Last Updated on February 1, 2023
D&D is a game loved by many. Some might even say that its existence goes far beyond any product produced by a certain company. Those people would be correct, but that doesn’t mean the resources, like the Dungeon Master’s Guide, put out by WotC can’t be incredibly helpful, especially to newcomers to the community.
In this article, we’ll be looking at what the DMG, or Dungeon Master’s Guide, really is. What makes this book so special? Is it really worth dishing out your hard-earned cash? We’ll cover all that and more.
- The Dungeon Master’s Guide is a foundational resource for aspiring DMs.
- It includes the core rules of the game – everything a Dungeon Master needs to get started.
- It also includes advice on things such as:
- Making rulings
- Running adventures
- And more…
What Is the 5e Dungeon Master’s Guide?
The 5e Dungeon Master’s Guide, commonly referred to as the DMG, is one of the core rulebooks of Fifth Edition Dungeons and Dragons. Released by Wizards of the Coast, this book sets itself up as the authority on guiding new and old DMs alike through the rules of 5e.
Realistically, the book does just that. It’s truly an excellent guide in that it explains the two most important parts of D&D: How the rules actually work and when to ignore the rules.
A guide to D&D is often a double-edged sword. Since being a DM is a mixture of understanding how the game works and being able to improvise, guides run the risk of either being too strict and boxing DMs in or being too open-ended and not providing enough answers.
While there are certainly times that the DMG leans too far in either of these directions, it actually does do a great job of striking balance.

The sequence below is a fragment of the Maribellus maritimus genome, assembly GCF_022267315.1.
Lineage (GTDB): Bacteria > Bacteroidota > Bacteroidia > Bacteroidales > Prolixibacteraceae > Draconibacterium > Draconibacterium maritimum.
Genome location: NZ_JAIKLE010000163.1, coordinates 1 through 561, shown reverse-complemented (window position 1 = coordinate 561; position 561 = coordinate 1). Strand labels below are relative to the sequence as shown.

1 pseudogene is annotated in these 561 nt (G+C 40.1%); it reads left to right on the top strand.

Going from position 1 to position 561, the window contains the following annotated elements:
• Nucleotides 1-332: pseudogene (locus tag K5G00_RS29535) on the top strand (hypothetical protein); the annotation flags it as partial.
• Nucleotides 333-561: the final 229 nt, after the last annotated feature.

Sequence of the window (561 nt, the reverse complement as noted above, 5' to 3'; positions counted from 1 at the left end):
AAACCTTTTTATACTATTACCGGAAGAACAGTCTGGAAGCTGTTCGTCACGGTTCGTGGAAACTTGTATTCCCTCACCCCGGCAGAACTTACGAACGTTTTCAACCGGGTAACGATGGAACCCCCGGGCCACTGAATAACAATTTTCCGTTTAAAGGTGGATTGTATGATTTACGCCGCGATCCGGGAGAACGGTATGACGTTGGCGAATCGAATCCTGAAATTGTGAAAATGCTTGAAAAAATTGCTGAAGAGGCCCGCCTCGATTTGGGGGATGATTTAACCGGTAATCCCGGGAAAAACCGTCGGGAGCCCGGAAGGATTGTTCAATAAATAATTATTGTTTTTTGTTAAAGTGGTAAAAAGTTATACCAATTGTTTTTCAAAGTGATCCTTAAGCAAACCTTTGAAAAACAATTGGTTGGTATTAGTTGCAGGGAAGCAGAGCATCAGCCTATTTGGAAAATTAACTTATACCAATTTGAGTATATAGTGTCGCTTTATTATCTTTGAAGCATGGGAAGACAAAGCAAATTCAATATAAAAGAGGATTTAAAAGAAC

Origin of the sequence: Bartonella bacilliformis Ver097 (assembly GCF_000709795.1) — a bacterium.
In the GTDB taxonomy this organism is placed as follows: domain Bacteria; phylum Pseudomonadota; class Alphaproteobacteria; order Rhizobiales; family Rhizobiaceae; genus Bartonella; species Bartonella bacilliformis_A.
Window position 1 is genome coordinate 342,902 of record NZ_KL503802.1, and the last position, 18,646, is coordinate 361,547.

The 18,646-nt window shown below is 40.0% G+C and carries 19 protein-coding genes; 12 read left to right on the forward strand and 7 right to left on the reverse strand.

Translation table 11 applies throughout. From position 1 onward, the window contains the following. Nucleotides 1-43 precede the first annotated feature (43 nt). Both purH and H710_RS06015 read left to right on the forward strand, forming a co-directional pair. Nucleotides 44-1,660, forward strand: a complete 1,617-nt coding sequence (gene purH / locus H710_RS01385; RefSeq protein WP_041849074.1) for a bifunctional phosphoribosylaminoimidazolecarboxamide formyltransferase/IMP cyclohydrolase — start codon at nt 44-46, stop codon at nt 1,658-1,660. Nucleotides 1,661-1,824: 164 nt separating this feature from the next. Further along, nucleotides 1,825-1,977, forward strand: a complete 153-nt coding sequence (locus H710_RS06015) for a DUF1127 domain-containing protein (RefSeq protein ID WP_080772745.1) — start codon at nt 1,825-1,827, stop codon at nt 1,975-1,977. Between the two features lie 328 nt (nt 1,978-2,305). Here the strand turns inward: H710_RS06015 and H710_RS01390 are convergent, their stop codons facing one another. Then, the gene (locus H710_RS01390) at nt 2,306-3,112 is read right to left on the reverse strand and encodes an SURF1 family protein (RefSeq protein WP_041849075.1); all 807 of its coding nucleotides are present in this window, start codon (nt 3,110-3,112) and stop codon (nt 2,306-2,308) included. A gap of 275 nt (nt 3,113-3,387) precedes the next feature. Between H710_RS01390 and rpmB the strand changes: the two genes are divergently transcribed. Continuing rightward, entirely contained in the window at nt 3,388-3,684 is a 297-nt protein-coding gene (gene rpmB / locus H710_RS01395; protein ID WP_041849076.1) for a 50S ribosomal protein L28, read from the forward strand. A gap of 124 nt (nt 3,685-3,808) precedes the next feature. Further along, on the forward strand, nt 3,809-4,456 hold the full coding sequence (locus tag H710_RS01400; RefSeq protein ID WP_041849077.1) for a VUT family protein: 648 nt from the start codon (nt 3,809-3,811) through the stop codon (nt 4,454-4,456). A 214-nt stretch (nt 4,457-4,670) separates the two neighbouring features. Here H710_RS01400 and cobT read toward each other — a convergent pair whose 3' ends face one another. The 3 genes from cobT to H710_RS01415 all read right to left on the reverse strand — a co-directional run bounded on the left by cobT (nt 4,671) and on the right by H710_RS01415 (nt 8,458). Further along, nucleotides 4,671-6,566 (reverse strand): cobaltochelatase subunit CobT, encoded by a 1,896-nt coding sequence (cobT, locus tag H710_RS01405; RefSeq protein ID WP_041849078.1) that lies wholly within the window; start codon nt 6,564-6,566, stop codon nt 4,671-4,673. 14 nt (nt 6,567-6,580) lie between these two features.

Essentially, the DMG provides rules and guidelines for how to run the game while also constantly reminding the DM that the final decision rests with them, their players, and the creative, collaborative process that drives the game.
What Comes With the Dungeon Master’s Guide?
The DMG includes a lot of content. Since this is really meant to be the only book a Dungeon Master ever needs to buy, it’s full of answers to all sorts of questions from “How do I make my players roll dice?” to “How do I create my own multiversal campaign setting?”
Fortunately, this is all broken down into easy-to-manage chapters in even-easier-to-manage parts. The three parts are as follows:
- Part 1: Master of Worlds (Chapters 1-2) – This teaches DMs how to build worlds, whether you’re creating something from scratch or simply running a pre-built adventure.
- Part 2: Master of Adventures (Chapters 3-7) – Being a Dungeon Master means guiding your players through adventures, and that means understanding elements like NPCs, dungeons, encounters, rewards, and more.
- Part 3: Master of Rules (Chapters 8-9) – As the “Master of Rules,” Dungeon Masters are the arbiters of D&D. To make decisions, you’ll need to not only understand the basic rules but also how to make a ruling on the spot. This section guides you through all of that.
Within these sections, each chapter breaks it down into a more specific set of rules and advice. Here are the chapters and specific content you can expect if you pick up this book:
- A World of Your Own – The basics of creating a D&D setting.
- Creating a Multiverse – How to incorporate the multiverse and planes in your D&D setting.
- Creating Adventures – A guide to understanding what an adventure is and how you can run and create one.
- Creating Nonplayer Characters – All sorts of NPC advice from monsters and villains to hirelings and rivals.
- Adventure Environments – More precise setting advice. This section teaches you what a world looks like while you’re adventuring within it.
- Between Adventures – Teaches you how to deal with downtime.